Inaccurate historical portrayals, including an interpretive board at the Milton Lott gravesite, attribute the 1857 attack on Spirit Lake of Wahpekute Dakota leader Inkpaduta to the Lott-Sintominduta conflict. However, after carefully studying the topic for most of the past decade, I concluded several significant issues result from such over simplistic thinking (read more, like a lot more, in my doctoral dissertation "Forces of Nature: An Environmental History of Inkpaduta's 1857 Attack on Spirit Lake" at https://lib.dr.iastate.edu/etd/17929/) In short, attribution of Inkpaduta's much later actions takes a gross misunderstanding of Dakota revenge raids, kinship, tribal structure, and the general development of conflict along the Iowa frontier during the nineteenth century (I will discuss the topic more when I arrive at Spirit Lake in Part 3, but if you have specific questions feel encouraged to reach out).
Moving on from the site, I made my way to Boone where I met with a representative of the Boone County Historical Society at their downtown Boone History Center. The organization publishes a small periodical focused on topics of local interest, and the staff helped locate back issues with material related to the Dragoons. The organization also maintains the Hickory Grove School, the Kate Shelley Park and Railway Museum, as well as the Mamie Doud Eisenhower Birthplace. I toured the Boone History Center, enjoying a variety of well-constructed exhibits including those on Boone's development, local military history, and locally-rooted grocery store chain Fareway.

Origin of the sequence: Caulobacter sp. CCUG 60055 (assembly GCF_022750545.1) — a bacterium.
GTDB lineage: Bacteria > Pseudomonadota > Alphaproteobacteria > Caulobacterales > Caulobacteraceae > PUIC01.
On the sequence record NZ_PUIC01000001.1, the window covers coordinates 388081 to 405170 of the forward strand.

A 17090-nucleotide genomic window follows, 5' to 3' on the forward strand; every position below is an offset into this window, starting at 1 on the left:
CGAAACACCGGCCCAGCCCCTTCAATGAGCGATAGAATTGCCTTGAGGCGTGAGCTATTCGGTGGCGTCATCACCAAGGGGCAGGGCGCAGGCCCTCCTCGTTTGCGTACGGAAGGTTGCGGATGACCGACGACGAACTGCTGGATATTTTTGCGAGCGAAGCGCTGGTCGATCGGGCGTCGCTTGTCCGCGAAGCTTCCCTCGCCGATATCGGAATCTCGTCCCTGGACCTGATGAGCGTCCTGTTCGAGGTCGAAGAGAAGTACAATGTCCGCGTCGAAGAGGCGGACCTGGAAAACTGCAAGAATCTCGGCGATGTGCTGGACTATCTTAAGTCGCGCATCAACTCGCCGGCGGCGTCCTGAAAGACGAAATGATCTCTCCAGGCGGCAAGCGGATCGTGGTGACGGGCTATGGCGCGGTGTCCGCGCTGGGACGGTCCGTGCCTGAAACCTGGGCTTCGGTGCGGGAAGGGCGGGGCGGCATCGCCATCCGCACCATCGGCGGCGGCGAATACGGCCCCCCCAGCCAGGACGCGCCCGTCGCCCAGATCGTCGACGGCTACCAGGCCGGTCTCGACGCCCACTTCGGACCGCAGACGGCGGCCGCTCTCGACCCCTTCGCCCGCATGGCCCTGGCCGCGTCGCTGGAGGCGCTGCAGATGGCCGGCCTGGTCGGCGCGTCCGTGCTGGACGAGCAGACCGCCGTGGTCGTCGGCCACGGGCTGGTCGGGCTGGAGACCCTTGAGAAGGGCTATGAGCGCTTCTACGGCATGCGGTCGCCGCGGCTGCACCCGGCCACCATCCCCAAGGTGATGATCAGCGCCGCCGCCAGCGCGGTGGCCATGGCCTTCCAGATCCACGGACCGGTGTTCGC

After my time at the Boone History Center, I looked around town for awhile to find several other significant historical sites. I stopped by the Mamie Doud Eisenhower Birthplace, although the museum remains closed. I also located the Daughters of the American Revolution "Dragoon Trail Historical Marker #8" on the westside of town. A full-day already behind me, I headed out toward Pilot Mound visit some friends and partake in a truly-Iowa experience of a maid-rite in a farmhouse kitchen. The conversation swirled from the Dakota in Iowa, to crop conditions, and beyond toward the decline of unions in Iowa meat-packing before the night ended. A wonderful end to perhaps the fullest day of the expedition. Exhausted, a headed back to Don Williams for some rest before the long trek up to Dolliver Memorial State Park near Fort Dodge lined up for Part 2, Day 6.